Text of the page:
Another important offering at Bridgeway is the ability to provide on-site expanded primary care. This is important because Bridgeway realized that many of the people they were  seeing were not treating some of their basic health problems out of a reluctance to visit other doctors.

“Many people seeking treatment for addiction may have strained their relationships with their primary care providers and are reluctant to go back, or, they may not want to retell their story each time they seek care,” he says. “For our clients, Bridgeway is a safe place to address your primary medical needs.”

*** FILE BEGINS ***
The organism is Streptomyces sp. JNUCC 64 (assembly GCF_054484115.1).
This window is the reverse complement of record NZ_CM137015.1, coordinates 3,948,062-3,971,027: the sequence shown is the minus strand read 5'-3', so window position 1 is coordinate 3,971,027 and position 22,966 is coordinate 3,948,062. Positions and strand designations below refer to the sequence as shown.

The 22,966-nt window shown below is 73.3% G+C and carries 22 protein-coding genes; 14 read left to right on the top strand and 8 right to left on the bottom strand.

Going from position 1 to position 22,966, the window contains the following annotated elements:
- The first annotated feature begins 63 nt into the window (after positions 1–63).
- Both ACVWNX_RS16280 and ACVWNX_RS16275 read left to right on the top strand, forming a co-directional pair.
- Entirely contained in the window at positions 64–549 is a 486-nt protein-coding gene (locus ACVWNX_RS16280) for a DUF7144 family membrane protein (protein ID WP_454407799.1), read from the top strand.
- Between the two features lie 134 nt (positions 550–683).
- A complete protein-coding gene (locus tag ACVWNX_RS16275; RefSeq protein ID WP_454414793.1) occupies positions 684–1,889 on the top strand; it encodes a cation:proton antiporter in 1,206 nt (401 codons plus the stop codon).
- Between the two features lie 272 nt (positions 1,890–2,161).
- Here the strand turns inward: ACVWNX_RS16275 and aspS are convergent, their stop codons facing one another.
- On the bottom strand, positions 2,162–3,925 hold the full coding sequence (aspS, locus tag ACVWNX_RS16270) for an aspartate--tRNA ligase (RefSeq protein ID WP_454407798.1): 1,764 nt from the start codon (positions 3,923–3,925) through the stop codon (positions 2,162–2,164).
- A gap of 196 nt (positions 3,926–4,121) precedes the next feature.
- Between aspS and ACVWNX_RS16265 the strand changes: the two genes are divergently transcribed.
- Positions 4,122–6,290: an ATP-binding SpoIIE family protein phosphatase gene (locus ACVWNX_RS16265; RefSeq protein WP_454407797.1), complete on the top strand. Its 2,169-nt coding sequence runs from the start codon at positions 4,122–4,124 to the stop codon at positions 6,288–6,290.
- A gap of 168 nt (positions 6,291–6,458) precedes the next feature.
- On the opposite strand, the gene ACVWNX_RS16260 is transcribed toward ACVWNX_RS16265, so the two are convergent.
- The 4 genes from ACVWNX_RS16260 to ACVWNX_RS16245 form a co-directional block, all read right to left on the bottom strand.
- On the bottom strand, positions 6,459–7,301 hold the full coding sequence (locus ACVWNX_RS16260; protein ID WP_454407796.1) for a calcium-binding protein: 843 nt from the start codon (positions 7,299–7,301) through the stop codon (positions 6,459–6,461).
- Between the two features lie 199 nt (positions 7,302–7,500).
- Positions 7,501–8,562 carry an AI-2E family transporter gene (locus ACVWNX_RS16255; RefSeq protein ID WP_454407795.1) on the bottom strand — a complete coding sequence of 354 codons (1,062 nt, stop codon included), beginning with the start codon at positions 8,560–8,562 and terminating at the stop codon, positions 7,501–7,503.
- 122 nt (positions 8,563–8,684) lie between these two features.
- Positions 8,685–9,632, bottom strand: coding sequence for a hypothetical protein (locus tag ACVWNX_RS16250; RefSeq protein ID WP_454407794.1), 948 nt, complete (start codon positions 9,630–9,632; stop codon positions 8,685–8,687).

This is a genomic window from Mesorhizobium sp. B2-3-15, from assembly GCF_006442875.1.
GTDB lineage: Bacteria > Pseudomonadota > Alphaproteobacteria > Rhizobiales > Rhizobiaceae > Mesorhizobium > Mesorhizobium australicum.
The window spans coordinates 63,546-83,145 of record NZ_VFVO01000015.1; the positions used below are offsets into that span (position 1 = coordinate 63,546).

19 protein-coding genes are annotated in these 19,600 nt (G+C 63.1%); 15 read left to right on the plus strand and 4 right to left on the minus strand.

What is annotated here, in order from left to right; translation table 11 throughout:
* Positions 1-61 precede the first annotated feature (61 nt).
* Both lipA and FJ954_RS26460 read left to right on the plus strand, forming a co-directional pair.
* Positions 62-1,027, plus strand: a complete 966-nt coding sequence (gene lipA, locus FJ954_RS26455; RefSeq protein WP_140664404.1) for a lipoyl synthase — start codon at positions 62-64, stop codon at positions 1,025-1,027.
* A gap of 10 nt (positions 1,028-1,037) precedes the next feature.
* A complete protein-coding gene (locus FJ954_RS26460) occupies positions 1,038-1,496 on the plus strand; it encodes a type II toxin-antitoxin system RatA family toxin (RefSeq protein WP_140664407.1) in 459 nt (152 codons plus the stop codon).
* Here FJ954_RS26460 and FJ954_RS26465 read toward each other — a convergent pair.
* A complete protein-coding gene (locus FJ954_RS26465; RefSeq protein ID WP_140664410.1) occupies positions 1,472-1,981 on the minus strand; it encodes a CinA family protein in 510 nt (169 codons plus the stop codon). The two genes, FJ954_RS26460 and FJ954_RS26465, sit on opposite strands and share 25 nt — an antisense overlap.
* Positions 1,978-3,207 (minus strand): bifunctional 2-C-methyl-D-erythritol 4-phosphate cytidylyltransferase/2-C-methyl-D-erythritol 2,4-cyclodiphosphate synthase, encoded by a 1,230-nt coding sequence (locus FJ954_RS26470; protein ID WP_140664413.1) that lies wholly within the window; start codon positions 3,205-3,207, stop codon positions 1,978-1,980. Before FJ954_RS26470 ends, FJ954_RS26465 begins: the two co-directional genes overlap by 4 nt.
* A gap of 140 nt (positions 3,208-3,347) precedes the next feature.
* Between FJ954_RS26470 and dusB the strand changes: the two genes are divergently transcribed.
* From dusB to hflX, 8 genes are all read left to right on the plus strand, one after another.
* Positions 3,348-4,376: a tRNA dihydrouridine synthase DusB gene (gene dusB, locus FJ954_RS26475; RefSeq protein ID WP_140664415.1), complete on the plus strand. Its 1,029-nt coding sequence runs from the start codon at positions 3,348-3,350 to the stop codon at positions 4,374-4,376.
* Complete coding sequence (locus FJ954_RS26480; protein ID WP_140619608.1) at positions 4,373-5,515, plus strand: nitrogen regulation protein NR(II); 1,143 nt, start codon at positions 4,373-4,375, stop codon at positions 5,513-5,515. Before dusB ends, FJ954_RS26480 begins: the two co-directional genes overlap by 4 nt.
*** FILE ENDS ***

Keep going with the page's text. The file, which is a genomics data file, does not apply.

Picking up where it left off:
Bridgeway has also expanded outpatient services in both individual and group meetings for folks with chemical dependency and for folks with symptoms of mental illness and they have expanded co-occurring services, which are designed for people who are struggling with symptoms of both.

One important collaborator of Murphy’s is a Philadelphia-based psychiatrist named Sandra Bloom. who wrote a book called Creating Sanctuary, about providing centers of excellent care for people struggling with symptoms of mental illness. Bloom became a mentor and friend to Murphy and has helped develop this understanding of the importance of including the voice of the client/patient in the services that are provided. “Sandy taught me that it is, “The relationship that heals,” says Murphy, “and we believe in building respectful and trusting relationships between those providing services and those that are seeking services. It’s become our mantra.”